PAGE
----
Well, it seems like it’s happened again: Donkey Kong’s bananas have been stolen. This time the nefarious scheme has been carried out by anthropomorphic musical instruments that were released with the eruption of the volcano on DK’s island. They go around hypnotizing animals across the island in order to bring more bananas to their leader in the volcano. Now Donkey Kong, with the help of Diddy Kong, has to jump, climb, and pound his way to fight the kingpin of the discordant gang.
Depending on how you enjoy playing, you can either use the Circle Pad or D-Pad to navigate the course, with different buttons doing different things depending on which scheme you use. If you’ve played the Wii original, you’ll quickly notice that one of them fits your playing style; if you used just the Wii Remote without the Nunchuck, you’ll be more comfortable using the D-Pad controls, while proponents of the double-handed method will enjoy the Circle Pad layout. If you haven’t played the original, just pick whichever one feels right to you. No matter what you choose, you will find that the controls are responsive and easy to use.
Donkey Kong Country Returns 3D is a port of the Wii version, but with new levels and a brand-new difficulty level added to entice the gamer to re-visit this adventure. The new difficulty level (called “New Mode” but come on, we all know it should be called “easy”) features three hearts per monkey, three slots to customize your add-ons, and new items in Cranky Kong’s shop to help you on your quest. These extras can make your quest insanely easy. Having trouble with a boss? Banana juice (five extra hits), an extra heart, and a portable DK barrel can turn that troublesome foe into a mushy pulp on the ground without restarting the level once. (On a completely related note, Thugsly’s Highrise has never been so enjoyable for me to play.)
The new levels feature a level from each area and are an enjoyable add-on to the game. To access them, you need to beat the entire game AND get all the KONG letters in every single level to unlock the temples in each area, which you then have to beat to obtain the jewels that will open the portal to the extra levels… or you can drop a sackload of banana coins off at Cranky’s and just buy all the jewels without even attempting every level. This is a real time-saver if you want to play the new levels but don’t feel like going to the trouble of collecting every KONG letter. If you’ve already done it on the Wii version, you may feel less inclined to repeat the rigorous task than if you’re playing the game for the first time.
Once you’ve beaten all the new levels you can do each one in mirror mode, which means you have only one heart, can’t have Diddy or any add-ons, and have to do the entire thing in the opposite direction. The game also features multiplayer, where you and a buddy can team up as the dynamic duo to defeat the devilish delinquents.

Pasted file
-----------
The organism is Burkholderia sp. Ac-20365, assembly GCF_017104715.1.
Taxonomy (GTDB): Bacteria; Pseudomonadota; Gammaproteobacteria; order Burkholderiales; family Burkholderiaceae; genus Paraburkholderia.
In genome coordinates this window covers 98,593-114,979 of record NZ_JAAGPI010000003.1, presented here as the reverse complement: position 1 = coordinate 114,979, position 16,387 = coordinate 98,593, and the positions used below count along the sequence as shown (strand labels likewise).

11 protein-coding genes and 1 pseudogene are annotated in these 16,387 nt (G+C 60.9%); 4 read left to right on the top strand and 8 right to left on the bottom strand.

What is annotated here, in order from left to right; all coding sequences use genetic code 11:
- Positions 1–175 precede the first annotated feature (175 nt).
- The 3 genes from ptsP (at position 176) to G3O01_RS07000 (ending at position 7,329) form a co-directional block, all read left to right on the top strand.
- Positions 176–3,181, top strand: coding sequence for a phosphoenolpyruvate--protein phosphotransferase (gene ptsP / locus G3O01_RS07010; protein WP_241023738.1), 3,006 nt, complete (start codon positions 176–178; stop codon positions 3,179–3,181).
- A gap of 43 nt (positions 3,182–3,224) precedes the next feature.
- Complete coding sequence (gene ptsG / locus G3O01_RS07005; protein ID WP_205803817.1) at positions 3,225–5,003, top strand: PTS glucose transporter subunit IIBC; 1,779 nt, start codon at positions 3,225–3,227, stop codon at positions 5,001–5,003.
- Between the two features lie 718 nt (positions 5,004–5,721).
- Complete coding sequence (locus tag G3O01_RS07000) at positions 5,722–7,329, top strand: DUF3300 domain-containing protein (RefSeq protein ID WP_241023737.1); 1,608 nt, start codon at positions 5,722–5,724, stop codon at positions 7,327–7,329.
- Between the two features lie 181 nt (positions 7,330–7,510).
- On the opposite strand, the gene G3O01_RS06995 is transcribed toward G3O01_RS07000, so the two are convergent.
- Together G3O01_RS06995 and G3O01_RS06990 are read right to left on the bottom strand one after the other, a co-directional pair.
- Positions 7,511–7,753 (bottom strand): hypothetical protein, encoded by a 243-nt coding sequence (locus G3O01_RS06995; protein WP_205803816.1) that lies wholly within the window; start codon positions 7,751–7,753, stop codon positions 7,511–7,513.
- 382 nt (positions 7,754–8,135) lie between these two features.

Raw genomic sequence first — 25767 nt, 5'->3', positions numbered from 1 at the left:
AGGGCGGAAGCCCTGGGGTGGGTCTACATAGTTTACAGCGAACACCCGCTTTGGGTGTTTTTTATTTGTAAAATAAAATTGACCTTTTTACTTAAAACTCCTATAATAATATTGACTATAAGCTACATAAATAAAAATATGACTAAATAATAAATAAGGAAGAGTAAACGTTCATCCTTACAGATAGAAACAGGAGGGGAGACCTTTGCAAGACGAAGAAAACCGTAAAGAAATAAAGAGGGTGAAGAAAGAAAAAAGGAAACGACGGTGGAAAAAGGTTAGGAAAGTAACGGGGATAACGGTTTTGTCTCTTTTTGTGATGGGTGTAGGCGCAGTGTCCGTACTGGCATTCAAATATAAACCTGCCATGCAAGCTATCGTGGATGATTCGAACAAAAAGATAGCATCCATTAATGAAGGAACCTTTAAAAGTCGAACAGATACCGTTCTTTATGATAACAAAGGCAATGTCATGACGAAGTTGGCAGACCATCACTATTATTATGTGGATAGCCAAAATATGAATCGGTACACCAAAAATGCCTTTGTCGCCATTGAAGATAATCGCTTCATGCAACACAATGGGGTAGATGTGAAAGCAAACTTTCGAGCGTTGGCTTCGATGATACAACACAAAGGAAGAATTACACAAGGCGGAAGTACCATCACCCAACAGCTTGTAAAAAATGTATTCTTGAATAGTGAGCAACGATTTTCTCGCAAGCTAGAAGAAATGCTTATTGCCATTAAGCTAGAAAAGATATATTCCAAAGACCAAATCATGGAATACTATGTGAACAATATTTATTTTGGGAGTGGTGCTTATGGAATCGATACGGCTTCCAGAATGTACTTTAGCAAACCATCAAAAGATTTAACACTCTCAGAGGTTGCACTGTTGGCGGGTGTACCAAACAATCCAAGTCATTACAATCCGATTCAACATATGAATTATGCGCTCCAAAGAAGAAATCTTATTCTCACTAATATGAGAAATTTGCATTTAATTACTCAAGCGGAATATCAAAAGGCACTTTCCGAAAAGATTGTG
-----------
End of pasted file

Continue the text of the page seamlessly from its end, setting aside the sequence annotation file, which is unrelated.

Visually, the game is outstanding. Ok, so the graphics are a little rougher than on the Wii. The developers needed to cut something when making the port over from a console to a handheld, and graphics are usually one of the first things to go. Monster Games managed to put extra levels, a new mode, and 3D effects in the game, with only a minor downgrade to graphics. This isn’t a case of a bad trade-off. The real strength of the visuals comes from the great 3D backgrounds. They put a lot of work into those backgrounds, with each one being different from the last.
Playing the game on the Wii first caused my ingrained urge to shake to do special moves, resulting in a lot of missed jumps and deaths. The 3D caused the screen to flicker in and out of the sweet spot as I spasmed my hands in futile attempts to jump farther or roll quickly; if you’re like me, you may want to keep the 3D off. Even if you can’t play with the 3D on, I recommend turning it on and just looking at the great backgrounds at some points during the levels. One minor issue I have with the graphics is that at the start of certain cut scenes the quality would suddenly plummet, leaving you with a grainy and rather jarring experience compared to the polished look of the rest of the game.
The music is the same as the original, and I’m glad they didn’t try to change it. Each area features its own unique sound, and the levels generally have unique songs. The music blends well into the background without becoming white noise; you notice it, but it’s a nice addition rather than a distraction. The soundtrack fits well, and helps to set the mood for your adventure. Sound effects are unobtrusive and fit your actions – don’t expect any delay or lag.
The game clocks in at $39.99 CAD, which means it’s a full-price 3DS game. If all you’re after is blasting through the levels to destroy the top Tiki, you can expect to spend around five hours on the game. If you’re a complete-freak, you can expect to spend a lot more time with the game – up to around 50 hours. Collecting the KONG letters and puzzle pieces, unlocking artwork, unlocking new levels, and beating everything in mirror mode can significantly lengthen your journey. The entire game plays well though, so you’ll be spending your time and money on a quality game.
Overall, Donkey Kong Country Returns 3D is a great game. Younger kids and new gamers may find that the new mode allows them to become immersed in a story that would otherwise prove too difficult at times. Old pros will enjoy the solid platforming, responsive controls, great graphics, and fun storyline. I recommend picking this one up if you enjoy DK games, platformers in general, or loved Donkey Kong Country Returns for Wii, as this is a solid port with great added content – all in a portable package.
This review is based on a retail copy of Donkey Kong Country Returns 3D for the Nintendo 3DS.